For the science buffs on your holiday list, here's a stack o' reading material.
Einstein's Clocks, Poincare's Maps: Empires of Time (W.W. Norton), by Peter Galison, chronicles the quest for something that's a little hard to define: simultaneity. Is there such a thing? Or is the idea of two events happening at the same instant more of a conceptual notion? Can time be measured so precisely that we can know it when two events, separated by distance, happen simultaneously? These are the questions that led two men, working independently, to reappraise the very idea of time.
One of them was mathematician Henri Poincare, president of the French Bureau of Longitude, who was occupied with nailing down time coordinates for the purposes of mapping. The other was an unknown physicist, and patent clerk, named Albert Einstein. And, while the question may seem trivial (are simultaneous things really simultaneous? who cares?), what we got was a whole new appreciation of time itself -- oh, and Einstein's theory of relativity, too. Galison, a Harvard history of science professor, takes this potentially mind-numbing subject and makes it thoroughly accessible.
Speaking of Einstein, here's God in the Equation: How Einstein Transformed Religion (Free Press), by Corey S. Powell, an editor at Discover magazine. Sure, we all know that Einstein famously said that God doesn't play dice with the universe, but what the heck was he talking about, anyway? What was the 'cosmological constant,' sometimes called the God factor, that ol' Albert stuck into his relativity equations? Do Einstein's theories suggest a common ground between science and religion? (Yes, as it turns out.) This is really thought-provoking stuff, intelligently presented.
Skipping back in time a handful of decades, we find ourselves in 1851. Jean Bernard Leon Foucault, an amateur physicist, demonstrated, with a large pendulum, that the planet Earth rotates on its axis. It was an amazing demonstration, one that would alter the course of science in a massive way. Pendulum (Atria), Amir D. Aczel's lively account of Foucault's demonstration, and its aftermath, captures the excitement and sheer intellectual adventure of a time when most of science's great discoveries were yet to be made.
If you don't mind, stop reading me for a moment, sit back, and look at the thing you're reading me on. That boxy-looking thing, with its vaguely typewriterish keyboard, is the descendent of something called ABC, completed in 1942 by a math and physics professor named John A. Atanasoff. He was, according to a U.S. federal judge, the inventor of the computer. But, as Alive Rowe Burks make abundantly clear in Who Invented the Computer? The Legal Battle That Changed Computing History (Prometheus), the facts are hardly cut and dried.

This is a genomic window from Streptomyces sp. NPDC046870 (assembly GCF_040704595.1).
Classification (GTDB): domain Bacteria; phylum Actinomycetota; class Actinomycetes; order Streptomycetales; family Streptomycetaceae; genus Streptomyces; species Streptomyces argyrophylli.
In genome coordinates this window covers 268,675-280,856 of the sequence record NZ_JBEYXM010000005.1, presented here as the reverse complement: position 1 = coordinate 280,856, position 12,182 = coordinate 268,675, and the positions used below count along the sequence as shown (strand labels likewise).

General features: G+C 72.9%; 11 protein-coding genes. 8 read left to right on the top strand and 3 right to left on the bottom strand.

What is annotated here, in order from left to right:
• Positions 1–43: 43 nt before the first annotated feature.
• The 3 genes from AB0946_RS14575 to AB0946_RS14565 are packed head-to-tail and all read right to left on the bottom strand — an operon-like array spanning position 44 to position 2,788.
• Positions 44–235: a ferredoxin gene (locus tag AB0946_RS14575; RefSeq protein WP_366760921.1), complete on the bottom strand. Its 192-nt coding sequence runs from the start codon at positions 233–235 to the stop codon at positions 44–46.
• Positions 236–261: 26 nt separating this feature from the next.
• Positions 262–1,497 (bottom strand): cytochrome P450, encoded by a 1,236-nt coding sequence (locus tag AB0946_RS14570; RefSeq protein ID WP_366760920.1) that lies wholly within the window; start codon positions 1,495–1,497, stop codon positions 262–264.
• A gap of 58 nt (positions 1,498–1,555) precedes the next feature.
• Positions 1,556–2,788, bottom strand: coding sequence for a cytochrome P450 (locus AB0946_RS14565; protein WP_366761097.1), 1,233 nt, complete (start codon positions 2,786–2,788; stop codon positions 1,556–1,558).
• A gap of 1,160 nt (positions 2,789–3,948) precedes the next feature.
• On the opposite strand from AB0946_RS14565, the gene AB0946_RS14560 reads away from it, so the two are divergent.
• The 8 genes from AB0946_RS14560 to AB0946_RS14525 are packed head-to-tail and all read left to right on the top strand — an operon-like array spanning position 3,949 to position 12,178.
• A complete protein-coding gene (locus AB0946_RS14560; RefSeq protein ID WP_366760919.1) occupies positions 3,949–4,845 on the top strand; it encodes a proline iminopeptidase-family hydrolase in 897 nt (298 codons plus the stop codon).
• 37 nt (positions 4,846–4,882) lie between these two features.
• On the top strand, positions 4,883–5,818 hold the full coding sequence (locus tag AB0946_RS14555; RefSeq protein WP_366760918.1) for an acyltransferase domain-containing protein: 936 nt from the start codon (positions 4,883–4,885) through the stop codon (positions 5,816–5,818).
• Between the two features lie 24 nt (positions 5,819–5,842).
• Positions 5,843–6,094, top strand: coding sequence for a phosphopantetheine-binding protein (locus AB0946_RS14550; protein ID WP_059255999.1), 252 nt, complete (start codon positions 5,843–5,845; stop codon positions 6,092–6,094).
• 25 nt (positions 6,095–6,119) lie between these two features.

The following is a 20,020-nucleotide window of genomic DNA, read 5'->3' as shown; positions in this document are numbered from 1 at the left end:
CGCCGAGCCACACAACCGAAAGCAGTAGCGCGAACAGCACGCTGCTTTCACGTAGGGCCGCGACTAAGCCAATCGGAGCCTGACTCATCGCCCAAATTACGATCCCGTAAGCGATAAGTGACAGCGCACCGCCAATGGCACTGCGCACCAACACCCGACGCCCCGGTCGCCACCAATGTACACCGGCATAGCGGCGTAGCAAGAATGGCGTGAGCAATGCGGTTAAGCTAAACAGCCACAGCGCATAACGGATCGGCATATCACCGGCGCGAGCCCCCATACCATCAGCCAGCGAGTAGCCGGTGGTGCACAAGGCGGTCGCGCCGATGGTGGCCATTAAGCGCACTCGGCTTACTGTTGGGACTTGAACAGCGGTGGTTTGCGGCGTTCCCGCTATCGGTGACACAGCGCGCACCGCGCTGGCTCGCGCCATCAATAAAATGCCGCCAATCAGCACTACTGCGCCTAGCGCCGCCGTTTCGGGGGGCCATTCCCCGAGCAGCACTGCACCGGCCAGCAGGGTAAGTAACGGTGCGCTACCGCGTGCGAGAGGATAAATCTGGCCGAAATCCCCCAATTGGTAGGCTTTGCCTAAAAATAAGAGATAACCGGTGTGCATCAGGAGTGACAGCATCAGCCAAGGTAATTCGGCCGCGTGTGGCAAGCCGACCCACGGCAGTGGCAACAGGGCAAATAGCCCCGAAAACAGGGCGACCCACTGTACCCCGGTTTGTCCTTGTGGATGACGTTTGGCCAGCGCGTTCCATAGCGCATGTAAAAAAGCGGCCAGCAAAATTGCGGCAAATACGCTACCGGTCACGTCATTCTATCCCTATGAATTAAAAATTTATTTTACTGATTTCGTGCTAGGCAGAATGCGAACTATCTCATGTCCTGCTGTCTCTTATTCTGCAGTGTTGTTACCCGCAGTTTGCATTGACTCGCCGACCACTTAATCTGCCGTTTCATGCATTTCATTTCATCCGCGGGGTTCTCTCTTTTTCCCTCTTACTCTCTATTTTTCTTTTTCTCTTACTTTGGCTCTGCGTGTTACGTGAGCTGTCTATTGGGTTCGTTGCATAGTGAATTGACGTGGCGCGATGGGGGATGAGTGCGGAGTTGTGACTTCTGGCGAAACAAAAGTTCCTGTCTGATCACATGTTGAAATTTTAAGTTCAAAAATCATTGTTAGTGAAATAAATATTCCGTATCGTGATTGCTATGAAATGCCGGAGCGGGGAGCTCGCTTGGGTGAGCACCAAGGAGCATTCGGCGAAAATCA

The two men generally believed to be the inventors of the computer are John Mauchly and Presper Eckert, whose ENIAC, completed in 1946, was (unlike ABC) actually used for computing. But, according to Atanasoff, Mauchly picked up most of the basic principles of the machine, including such vital stuff as using vacuum tubes to get the computing done, when he visited Atanasoff in 1941. Burks approaches this rather important subject from an unusual point of view, as though she were writing a mystery novel. Who said what, to whom, and when? Who got what idea first? I don't know about you, but I find this stuff downright fascinating.
James Burke, the science writer and television host, makes everything he talks about seem downright fascinating (remember his Connections series? you can't help listening to the guy). Twin Tracks: The Unexpected Origins of the Modern World (Simon & Schuster), billed on its dustjacket as 'a landmark book of real-world stories that investigates the nature of change,' explores the way the outcomes of historical events send out ripples of cause-and-effect that manifest themselves in the modern world. The Falklands War of 1770, for example, and you're probably not going to believe this, led directly, to the invention of television; and we wouldn't have stealth fighters if it weren't for a performance of Mozart's opera The Marriage of Figaro in 1786. Burke never ceases to educate -- not to mention amaze -- me. (You should also pick up, perhaps as a stocking stuffer, Circles, Burke's similarly-themed excursion into the history of technology. It came out in hardcover a few years ago, but it was just released in a smaller paperback edition.)
If you're looking for something a little more general, the kind of book you can read in bits and pieces, check out Are Universes Thicker Than Blackberries? (W.W. Norton), a collection of essays by noted science writer, and investigator of pseudoscience, Martin Gardner. These little gems, which appeared in publications such as Scientific American and The Skeptical Inquirer, discuss such diverse things as time, space, mathematics, religion, poetry, various paranormal nonsense, Ernest Hemingway, exorcism, and the Tin Woodman of Oz. As always Gardner is entertaining, erudite, engaging, and enormously informative.
In The Velocity of Honey and More Science of Everyday Life (Viking Canada), Jay Ingram, the host of television's Daily Planet science magazine, asks some trivial questions that have not-so-trivial answers. Why do we wake up just before our alarm goes off? Is there any validity to the 'six degrees of separation' theory? Why does it take longer to get somewhere than it does to get home from it? How do we know when someone is staring at us? Just like on TV, Ingram is friendly, knowledgeable, and straightforward.
Editor's Note: This is one of a series on for holiday gifts and holiday reading. Find more suggestions in our Holiday Columns.
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